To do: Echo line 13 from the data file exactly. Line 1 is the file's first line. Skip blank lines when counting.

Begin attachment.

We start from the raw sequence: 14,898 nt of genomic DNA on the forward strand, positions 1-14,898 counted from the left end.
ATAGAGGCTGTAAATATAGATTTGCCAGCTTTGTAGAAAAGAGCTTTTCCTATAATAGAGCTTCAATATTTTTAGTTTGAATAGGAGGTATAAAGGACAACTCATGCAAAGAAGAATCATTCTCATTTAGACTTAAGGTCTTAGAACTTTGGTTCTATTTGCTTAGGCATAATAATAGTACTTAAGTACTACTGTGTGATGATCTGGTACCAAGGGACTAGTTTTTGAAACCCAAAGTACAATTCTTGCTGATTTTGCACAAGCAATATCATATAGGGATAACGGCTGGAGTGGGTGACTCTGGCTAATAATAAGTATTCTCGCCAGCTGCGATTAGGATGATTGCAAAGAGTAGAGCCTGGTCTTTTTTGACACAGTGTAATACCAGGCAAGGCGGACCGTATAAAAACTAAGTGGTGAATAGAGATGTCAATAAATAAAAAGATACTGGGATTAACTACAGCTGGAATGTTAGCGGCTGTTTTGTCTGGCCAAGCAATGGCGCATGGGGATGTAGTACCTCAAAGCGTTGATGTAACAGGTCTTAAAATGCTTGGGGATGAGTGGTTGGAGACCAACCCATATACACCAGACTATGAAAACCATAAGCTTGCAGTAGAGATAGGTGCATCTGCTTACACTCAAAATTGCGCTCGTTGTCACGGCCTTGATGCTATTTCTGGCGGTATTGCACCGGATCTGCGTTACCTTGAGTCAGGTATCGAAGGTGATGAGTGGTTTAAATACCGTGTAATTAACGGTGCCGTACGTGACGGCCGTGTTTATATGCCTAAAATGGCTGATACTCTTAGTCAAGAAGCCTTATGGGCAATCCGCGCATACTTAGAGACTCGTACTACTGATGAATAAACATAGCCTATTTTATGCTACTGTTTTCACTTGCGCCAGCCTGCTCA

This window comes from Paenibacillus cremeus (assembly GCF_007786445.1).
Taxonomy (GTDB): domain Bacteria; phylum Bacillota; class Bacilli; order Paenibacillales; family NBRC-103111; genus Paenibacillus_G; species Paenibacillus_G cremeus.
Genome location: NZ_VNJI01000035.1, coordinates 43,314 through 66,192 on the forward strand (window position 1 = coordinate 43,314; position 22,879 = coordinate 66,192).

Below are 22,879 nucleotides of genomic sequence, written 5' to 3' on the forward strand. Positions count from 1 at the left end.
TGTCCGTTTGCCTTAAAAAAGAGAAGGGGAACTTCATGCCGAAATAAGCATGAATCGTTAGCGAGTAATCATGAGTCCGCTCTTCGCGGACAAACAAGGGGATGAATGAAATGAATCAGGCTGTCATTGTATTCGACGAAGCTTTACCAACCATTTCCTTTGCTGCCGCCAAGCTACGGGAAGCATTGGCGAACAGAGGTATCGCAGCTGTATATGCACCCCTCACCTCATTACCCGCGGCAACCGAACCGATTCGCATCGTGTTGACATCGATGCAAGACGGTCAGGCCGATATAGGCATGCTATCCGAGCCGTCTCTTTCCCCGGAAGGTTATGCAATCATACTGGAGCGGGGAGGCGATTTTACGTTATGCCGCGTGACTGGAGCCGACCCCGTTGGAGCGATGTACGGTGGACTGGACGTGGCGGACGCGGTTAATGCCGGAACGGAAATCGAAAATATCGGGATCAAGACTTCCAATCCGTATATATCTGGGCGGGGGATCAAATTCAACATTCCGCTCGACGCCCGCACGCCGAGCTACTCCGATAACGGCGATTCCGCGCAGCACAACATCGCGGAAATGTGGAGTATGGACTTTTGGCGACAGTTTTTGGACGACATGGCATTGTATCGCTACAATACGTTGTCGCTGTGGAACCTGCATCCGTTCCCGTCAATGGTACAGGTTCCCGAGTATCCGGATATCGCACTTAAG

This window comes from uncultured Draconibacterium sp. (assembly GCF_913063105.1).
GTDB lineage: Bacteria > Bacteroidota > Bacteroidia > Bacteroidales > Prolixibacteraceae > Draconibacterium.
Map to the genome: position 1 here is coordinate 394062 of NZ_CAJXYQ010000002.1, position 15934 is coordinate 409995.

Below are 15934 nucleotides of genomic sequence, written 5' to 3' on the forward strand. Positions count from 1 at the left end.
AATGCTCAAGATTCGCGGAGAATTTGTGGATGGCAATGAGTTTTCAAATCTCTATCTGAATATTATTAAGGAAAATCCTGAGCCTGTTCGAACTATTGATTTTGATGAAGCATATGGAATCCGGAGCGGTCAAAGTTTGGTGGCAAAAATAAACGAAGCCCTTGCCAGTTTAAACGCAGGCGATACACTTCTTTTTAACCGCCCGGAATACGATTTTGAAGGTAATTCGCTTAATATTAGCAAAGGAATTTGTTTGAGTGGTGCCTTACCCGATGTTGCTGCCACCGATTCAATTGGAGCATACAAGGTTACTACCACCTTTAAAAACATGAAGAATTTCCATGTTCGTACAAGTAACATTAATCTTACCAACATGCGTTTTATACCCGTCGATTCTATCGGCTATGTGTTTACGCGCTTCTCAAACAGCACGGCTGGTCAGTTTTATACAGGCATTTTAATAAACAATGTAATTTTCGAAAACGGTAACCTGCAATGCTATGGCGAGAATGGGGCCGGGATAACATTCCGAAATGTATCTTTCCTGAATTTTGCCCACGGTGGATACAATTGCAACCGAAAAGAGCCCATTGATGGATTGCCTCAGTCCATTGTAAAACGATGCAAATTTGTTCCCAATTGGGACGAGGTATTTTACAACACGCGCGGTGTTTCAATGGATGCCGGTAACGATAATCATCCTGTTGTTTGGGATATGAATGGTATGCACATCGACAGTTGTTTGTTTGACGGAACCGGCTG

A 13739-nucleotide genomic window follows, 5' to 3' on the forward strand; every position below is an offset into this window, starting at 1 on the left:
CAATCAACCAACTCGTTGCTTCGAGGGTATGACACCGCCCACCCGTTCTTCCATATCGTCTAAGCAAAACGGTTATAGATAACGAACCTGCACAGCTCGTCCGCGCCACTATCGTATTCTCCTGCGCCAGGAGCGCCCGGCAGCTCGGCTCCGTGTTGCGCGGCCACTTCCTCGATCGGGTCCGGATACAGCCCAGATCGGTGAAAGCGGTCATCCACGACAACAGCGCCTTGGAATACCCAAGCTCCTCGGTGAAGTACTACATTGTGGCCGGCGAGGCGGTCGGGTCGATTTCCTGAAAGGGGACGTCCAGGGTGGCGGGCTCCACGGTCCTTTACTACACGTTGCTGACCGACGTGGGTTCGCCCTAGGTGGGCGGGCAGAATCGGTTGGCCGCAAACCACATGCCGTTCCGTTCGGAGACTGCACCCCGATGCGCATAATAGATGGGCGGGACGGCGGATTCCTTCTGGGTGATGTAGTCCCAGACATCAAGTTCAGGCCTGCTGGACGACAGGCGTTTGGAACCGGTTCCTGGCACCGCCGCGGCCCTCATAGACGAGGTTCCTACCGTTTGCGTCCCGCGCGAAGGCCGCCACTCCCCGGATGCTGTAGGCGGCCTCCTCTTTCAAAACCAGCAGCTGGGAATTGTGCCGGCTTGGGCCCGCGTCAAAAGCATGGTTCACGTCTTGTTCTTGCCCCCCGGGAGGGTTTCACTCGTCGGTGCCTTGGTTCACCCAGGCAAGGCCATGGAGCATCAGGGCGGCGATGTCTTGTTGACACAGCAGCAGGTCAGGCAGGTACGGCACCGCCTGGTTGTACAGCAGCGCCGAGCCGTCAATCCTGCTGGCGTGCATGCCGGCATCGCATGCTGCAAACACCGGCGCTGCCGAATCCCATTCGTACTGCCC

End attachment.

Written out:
A 13739-nucleotide genomic window follows, 5' to 3' on the forward strand; every position below is an offset into this window, starting at 1 on the left: